Frazier gets maximum sentence a 2nd time
HUNTINGTON – Robert Scott Frazier’s lack of remorse over the death of his girlfriend proved enough to convince a Cabell County judge to order the maximum punishment, a 40-year prison sentence, a second time for the Huntington man.
Cabell Circuit Judge Alfred Ferguson handed down the sentence Wednesday in the Aug. 25, 2008, shooting death of Frazier’s girlfriend, Kathryn Gale Smith. It mirrored the punishment Ferguson ordered in 2010, before the Supreme Court overturned Frazier’s initial conviction and granted him a new trial.
That led to Frazier’s second jury trial in mid-September. It ended with the same result, a conviction of second-degree murder.
“I find nothing in the record to indicate that it should be anything less than a maximum (sentence),” Ferguson told the defendant.
The victim’s uncle, Henry Smith, remembered his niece as a fine person. He doubted defense claims about Frazier’s rehabilitation and asked for a sentence far greater than state law allowed.
“If you needed a dollar, she’d give it to you,” he told the court. “But Mr. Frazier seen fit to blow her head off with a shotgun. To me that’s just horrible.”
Ferguson, in acknowledging Frazier’s right to appeal the punishment, explained the reasoning behind Wednesday’s sentence. He noted Frazier’s history of drug and alcohol use, missed child support payments and unemployment.
The judge also mentioned a lack of remorse on Frazier’s part, specifically noting his initial, video-recorded statement to police and his decision to provide no statement at Wednesday’s sentencing.
“I’ve seen none,” Ferguson said. “I saw no remorse. It was all about Robert at that time. It was never about the victim. There were no tears shed for her. There was no, ‘I’m sorry that I killed her.’”
At last month’s trial, Frazier claimed the gunshot was an accident, testifying the gun fired as he and his girlfriend struggled for the weapon during their dispute at their residence in Guyandotte’s 500 block of Richmond Street. He further testified that he never intentionally pulled the trigger, saying that his finger must have hit it by mistake if he caused it to discharge.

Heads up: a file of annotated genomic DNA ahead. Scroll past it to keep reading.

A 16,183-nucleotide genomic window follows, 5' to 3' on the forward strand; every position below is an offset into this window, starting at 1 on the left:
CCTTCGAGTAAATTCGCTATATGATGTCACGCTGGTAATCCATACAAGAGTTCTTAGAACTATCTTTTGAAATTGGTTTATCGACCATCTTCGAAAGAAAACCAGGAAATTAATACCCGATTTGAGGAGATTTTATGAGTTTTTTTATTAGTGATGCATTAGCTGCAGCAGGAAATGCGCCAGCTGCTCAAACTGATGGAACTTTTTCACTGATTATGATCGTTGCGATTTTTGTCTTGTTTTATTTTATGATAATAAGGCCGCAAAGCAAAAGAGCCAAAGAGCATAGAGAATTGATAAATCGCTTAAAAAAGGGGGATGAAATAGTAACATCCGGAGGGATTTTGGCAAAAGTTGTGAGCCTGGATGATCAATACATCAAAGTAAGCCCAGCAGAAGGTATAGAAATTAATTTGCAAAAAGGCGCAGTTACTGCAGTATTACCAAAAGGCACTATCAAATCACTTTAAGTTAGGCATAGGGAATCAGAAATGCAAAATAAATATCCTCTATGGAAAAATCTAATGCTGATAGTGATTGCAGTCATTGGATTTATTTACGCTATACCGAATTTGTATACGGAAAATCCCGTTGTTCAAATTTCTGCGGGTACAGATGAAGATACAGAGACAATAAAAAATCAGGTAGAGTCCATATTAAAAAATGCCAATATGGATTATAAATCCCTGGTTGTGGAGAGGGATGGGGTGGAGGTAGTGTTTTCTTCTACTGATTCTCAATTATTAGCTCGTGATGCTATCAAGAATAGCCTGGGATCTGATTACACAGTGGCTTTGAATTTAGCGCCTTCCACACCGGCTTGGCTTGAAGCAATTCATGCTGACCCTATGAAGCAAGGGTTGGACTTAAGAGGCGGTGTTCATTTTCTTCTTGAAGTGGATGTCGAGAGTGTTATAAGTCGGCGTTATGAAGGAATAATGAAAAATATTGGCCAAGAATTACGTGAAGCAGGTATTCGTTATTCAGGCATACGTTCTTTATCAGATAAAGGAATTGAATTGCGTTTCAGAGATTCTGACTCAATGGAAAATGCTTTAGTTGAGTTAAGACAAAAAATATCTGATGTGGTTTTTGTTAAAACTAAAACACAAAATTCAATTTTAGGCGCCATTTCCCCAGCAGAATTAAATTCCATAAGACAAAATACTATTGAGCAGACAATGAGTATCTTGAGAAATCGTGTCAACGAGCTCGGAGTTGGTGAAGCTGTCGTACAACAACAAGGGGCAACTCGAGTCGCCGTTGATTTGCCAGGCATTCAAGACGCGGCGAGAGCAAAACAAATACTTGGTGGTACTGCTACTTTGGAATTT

Frazier indicated in court Wednesday his wish to appeal.
The state Supreme Court, by a 4-1 decision, tossed out Frazier's first conviction. It ruled that Ferguson erred in permitting the state's chief medical examiner to testify on behalf of his terminated deputy, an error corrected last month when prosecutors called the deputy as their first witness.
Follow Curtis Johnson at Facebook.com/curtisjohnsonHD and via Twitter @curtisjohnsonHD.
The Herald-Dispatch welcomes your comments on this article, but please be civil. Avoid profanity, obscenity, personal attacks, accusations of criminal activity, name-calling or insults to the other posters. Herald-dispatch.com does not control or monitor comments as they are posted, but if you find a comment offensive or uncivil, hover your mouse over the comment and click the X that appears in the upper right of the comment. If you do not want your comment to post to your personal Facebook page, uncheck the box below the comment.